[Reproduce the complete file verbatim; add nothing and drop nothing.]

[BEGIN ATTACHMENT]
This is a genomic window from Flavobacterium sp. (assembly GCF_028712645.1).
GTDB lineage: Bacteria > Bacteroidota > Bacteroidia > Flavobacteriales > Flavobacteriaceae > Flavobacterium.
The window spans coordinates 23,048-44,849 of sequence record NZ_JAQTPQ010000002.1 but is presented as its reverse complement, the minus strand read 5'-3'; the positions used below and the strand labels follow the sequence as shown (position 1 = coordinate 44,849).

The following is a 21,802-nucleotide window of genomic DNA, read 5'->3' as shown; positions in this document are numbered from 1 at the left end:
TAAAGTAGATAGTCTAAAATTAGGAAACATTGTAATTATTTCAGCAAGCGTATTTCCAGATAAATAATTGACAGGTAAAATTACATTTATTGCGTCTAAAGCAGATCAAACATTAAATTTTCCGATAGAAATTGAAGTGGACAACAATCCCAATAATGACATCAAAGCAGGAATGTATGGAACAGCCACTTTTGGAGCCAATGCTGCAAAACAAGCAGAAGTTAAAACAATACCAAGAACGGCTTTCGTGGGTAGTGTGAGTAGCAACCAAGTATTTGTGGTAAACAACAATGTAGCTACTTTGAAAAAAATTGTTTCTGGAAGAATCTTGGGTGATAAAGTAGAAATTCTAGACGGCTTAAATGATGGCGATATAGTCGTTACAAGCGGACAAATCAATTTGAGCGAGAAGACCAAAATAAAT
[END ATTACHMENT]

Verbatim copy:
This is a genomic window from Flavobacterium sp. (assembly GCF_028712645.1).
GTDB lineage: Bacteria > Bacteroidota > Bacteroidia > Flavobacteriales > Flavobacteriaceae > Flavobacterium.
The window spans coordinates 23,048-44,849 of sequence record NZ_JAQTPQ010000002.1 but is presented as its reverse complement, the minus strand read 5'-3'; the positions used below and the strand labels follow the sequence as shown (position 1 = coordinate 44,849).

The following is a 21,802-nucleotide window of genomic DNA, read 5'->3' as shown; positions in this document are numbered from 1 at the left end:
TAAAGTAGATAGTCTAAAATTAGGAAACATTGTAATTATTTCAGCAAGCGTATTTCCAGATAAATAATTGACAGGTAAAATTACATTTATTGCGTCTAAAGCAGATCAAACATTAAATTTTCCGATAGAAATTGAAGTGGACAACAATCCCAATAATGACATCAAAGCAGGAATGTATGGAACAGCCACTTTTGGAGCCAATGCTGCAAAACAAGCAGAAGTTAAAACAATACCAAGAACGGCTTTCGTGGGTAGTGTGAGTAGCAACCAAGTATTTGTGGTAAACAACAATGTAGCTACTTTGAAAAAAATTGTTTCTGGAAGAATCTTGGGTGATAAAGTAGAAATTCTAGACGGCTTAAATGATGGCGATATAGTCGTTACAAGCGGACAAATCAATTTGAGCGAGAAGACCAAAATAAAT